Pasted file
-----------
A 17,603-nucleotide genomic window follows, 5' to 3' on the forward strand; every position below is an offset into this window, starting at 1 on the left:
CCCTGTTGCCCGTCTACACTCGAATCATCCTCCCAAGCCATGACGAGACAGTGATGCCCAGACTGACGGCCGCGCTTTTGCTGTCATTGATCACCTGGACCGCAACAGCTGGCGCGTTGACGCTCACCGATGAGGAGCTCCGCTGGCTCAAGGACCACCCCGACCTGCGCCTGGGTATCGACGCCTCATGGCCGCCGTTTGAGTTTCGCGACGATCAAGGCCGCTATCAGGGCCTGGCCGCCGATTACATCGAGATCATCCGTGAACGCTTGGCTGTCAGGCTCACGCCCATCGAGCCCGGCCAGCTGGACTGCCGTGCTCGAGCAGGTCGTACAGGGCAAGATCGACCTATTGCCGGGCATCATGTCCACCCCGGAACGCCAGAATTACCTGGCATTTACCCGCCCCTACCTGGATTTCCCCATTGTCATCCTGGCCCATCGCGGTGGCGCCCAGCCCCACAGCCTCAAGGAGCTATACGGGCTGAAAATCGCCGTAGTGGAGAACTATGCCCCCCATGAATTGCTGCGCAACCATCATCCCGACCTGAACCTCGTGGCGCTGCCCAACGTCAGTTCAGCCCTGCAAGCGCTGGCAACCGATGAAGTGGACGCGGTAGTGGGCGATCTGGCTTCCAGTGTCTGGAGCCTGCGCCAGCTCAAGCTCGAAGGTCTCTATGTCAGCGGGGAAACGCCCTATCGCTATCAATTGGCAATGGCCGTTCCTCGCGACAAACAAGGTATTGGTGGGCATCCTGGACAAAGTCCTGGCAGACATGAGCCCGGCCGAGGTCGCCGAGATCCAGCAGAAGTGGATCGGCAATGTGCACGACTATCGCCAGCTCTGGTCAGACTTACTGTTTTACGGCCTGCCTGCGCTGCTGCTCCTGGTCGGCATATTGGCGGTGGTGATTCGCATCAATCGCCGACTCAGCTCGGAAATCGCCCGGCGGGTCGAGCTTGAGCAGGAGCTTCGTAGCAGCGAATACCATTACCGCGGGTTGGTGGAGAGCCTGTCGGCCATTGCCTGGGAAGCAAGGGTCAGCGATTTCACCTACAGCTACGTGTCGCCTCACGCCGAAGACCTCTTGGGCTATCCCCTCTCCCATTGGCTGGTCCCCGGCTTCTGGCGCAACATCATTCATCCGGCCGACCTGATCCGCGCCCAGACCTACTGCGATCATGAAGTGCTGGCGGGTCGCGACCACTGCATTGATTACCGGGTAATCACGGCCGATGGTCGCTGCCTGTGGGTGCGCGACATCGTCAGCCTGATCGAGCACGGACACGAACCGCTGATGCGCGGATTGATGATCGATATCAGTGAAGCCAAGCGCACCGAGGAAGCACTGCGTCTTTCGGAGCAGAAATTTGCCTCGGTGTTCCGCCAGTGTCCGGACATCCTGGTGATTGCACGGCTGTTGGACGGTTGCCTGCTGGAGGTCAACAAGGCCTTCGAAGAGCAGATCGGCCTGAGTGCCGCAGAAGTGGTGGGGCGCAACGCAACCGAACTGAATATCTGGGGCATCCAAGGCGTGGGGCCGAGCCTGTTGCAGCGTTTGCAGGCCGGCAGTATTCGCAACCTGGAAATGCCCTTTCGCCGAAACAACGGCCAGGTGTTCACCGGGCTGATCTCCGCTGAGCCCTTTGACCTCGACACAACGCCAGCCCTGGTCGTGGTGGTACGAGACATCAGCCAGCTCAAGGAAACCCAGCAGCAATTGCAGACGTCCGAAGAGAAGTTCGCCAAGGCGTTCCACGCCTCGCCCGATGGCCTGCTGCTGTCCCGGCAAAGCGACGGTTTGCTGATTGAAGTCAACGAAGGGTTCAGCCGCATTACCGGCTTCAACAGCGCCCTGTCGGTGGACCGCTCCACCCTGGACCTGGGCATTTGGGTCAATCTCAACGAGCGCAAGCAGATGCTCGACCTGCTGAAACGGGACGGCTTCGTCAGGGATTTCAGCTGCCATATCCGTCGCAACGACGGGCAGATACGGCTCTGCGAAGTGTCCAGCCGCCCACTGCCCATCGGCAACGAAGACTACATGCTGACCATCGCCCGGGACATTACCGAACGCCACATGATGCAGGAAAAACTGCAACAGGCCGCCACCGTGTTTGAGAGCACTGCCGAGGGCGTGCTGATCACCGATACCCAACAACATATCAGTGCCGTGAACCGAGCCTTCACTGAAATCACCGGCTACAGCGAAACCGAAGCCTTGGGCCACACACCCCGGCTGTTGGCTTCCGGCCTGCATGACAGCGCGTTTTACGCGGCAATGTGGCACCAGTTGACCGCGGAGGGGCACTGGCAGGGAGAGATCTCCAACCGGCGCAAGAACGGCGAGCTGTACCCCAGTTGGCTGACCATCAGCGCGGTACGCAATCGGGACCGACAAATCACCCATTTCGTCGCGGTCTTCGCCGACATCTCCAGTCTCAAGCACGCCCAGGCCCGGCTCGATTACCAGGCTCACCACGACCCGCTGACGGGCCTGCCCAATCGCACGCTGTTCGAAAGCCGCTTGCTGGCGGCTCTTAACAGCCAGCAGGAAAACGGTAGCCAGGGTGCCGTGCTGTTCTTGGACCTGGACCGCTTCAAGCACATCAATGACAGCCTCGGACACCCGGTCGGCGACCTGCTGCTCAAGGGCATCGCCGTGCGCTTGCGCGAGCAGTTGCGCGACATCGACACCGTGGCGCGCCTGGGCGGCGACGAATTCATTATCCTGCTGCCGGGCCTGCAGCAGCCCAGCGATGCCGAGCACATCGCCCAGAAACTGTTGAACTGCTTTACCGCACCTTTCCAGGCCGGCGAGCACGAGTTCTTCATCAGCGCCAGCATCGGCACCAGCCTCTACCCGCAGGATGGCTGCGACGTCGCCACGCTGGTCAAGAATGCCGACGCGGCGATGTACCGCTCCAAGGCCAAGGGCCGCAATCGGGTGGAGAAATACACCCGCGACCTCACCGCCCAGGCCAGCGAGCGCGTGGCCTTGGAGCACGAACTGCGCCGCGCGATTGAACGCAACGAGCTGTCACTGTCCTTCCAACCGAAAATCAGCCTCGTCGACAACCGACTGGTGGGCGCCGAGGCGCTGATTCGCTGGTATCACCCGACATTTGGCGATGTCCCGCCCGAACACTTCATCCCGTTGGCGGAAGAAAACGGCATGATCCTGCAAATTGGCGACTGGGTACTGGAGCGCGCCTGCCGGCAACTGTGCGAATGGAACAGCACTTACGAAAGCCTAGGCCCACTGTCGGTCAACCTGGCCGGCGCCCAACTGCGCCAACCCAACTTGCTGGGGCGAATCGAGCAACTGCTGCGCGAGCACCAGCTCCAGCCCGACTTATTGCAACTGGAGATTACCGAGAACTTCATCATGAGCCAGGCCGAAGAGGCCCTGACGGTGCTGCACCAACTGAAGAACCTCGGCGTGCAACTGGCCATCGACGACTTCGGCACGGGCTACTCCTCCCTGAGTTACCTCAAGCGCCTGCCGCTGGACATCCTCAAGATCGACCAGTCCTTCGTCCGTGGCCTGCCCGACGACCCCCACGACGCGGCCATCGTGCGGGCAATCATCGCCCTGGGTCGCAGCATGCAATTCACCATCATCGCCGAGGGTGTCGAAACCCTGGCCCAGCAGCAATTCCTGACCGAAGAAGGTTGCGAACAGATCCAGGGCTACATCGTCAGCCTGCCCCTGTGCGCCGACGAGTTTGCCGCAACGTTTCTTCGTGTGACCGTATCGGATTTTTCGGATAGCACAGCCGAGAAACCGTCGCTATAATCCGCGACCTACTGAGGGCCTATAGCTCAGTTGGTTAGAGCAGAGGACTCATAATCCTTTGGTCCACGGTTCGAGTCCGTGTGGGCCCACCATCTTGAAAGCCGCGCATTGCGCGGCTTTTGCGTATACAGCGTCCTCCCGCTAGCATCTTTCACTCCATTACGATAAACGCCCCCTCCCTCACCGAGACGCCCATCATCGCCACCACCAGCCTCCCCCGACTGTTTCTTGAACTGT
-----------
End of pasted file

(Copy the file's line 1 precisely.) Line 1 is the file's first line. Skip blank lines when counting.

A 17,603-nucleotide genomic window follows, 5' to 3' on the forward strand; every position below is an offset into this window, starting at 1 on the left: